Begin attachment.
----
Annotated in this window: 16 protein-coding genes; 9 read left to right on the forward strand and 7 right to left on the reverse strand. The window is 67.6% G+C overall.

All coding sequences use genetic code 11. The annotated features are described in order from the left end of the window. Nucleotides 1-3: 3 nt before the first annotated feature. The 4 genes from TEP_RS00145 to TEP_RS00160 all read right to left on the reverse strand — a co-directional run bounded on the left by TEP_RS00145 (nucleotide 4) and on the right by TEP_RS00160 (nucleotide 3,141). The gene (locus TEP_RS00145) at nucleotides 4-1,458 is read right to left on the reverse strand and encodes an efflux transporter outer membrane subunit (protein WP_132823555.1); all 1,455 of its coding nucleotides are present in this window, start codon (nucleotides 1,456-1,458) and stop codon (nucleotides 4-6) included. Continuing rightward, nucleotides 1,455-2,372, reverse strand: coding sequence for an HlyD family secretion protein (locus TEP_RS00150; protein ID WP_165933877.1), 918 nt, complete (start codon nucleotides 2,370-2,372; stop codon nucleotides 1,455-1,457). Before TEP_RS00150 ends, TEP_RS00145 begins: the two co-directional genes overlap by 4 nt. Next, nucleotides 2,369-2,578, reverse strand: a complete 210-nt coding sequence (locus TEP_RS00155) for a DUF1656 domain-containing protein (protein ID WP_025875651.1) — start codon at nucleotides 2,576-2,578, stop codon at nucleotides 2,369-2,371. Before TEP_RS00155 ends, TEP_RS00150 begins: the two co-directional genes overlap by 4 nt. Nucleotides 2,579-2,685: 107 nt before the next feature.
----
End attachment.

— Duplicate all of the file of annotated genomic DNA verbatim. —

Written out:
Annotated in this window: 16 protein-coding genes; 9 read left to right on the forward strand and 7 right to left on the reverse strand. The window is 67.6% G+C overall.

All coding sequences use genetic code 11. The annotated features are described in order from the left end of the window. Nucleotides 1-3: 3 nt before the first annotated feature. The 4 genes from TEP_RS00145 to TEP_RS00160 all read right to left on the reverse strand — a co-directional run bounded on the left by TEP_RS00145 (nucleotide 4) and on the right by TEP_RS00160 (nucleotide 3,141). The gene (locus TEP_RS00145) at nucleotides 4-1,458 is read right to left on the reverse strand and encodes an efflux transporter outer membrane subunit (protein WP_132823555.1); all 1,455 of its coding nucleotides are present in this window, start codon (nucleotides 1,456-1,458) and stop codon (nucleotides 4-6) included. Continuing rightward, nucleotides 1,455-2,372, reverse strand: coding sequence for an HlyD family secretion protein (locus TEP_RS00150; protein ID WP_165933877.1), 918 nt, complete (start codon nucleotides 2,370-2,372; stop codon nucleotides 1,455-1,457). Before TEP_RS00150 ends, TEP_RS00145 begins: the two co-directional genes overlap by 4 nt. Next, nucleotides 2,369-2,578, reverse strand: a complete 210-nt coding sequence (locus TEP_RS00155) for a DUF1656 domain-containing protein (protein ID WP_025875651.1) — start codon at nucleotides 2,576-2,578, stop codon at nucleotides 2,369-2,371. Before TEP_RS00155 ends, TEP_RS00150 begins: the two co-directional genes overlap by 4 nt. Nucleotides 2,579-2,685: 107 nt before the next feature.